You’ve done a lot of high-profile projects in Santa Cruz, from the MAH to the library to the wayfinding signage that keeps tourists from clogging up Ocean Street. Tell us about a couple of projects.

Okay—well before NextSpace opened its doors I worked with Jeremy Neuner, Ryan Coonerty, Caleb Baskin and others in regards to what they wanted to achieve brand-wise, and with their logo, and what their long-term vision was for this co-working space. They were on the forefront of the co-working movement, which was starting to take off, and they mentioned to me that it wouldn't necessarily be just here in Santa Cruz.

And so I wanted to come up with a system that would work for different cities. It was meant to represent the Table of the Elements chart, with a big ‘N’ and a small ‘s,’  and it was meant to represent the Table of the Elements chart . The original idea was to use area codes, so there could be a 831 NextSpace , a 415 NextSpace depending on the locale. And I came up with this tagline, “It's elemental,” meaning it's a thing that you should do. And another tagline: Hang. Loose. With periods. Again simple—it’s place to come and hang.  And it's loose! It's not a typical business place per se. And they've used that for a long time now.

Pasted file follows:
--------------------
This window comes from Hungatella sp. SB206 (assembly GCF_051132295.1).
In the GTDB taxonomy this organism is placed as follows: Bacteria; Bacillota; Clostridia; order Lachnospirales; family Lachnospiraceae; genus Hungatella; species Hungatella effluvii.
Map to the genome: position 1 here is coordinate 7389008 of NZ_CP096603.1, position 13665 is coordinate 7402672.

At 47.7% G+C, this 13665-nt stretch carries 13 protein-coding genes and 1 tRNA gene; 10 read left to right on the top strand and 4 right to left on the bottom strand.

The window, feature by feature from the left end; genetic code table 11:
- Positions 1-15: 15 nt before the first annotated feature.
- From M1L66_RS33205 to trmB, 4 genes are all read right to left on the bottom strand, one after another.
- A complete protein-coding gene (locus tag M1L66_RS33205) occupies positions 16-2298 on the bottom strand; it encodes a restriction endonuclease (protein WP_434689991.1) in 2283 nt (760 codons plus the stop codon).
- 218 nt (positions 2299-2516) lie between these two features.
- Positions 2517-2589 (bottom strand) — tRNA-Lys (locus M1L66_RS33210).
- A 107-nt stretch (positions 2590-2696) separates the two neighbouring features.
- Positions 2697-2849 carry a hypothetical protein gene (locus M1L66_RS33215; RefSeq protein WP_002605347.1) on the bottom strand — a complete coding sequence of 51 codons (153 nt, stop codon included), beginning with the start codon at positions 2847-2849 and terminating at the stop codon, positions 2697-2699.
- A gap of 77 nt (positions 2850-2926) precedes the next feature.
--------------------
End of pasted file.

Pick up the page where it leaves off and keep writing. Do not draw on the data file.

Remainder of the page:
Can you talk about how branding works in two different directions—on one hand, for the public, it projects a company’s image. But what about for the people on the other side of that? Can branding help sharpen their thinking about where they’re going to take their company?

I could speak to that in regards to the MAH. So, the Museum of Art and History in downtown Santa Cruz came to my studio to rebrand. It used to be called the Museum at the McPherson Center, I believe. And there's a big red ball that's been sitting on the corner outside of the museum forever. And not everybody necessarily recognized that that's a part of the museum. And the red ball wasn't going to go away. 

And I thought, let's shorten this down to MAH, put it in a ball, like the ball out front. And it also creates a nice system to where, inside the ball, similar to the old MTV logo, you're able to put in most anything you want—it could be a painting, it could be art splashes, it could be people—it’s a container for all the things that go on in this town. I worked with Nina Simon, obviously the previous director of the MAH, to develop that brand idea. That was six, seven years ago and it's still standing strong.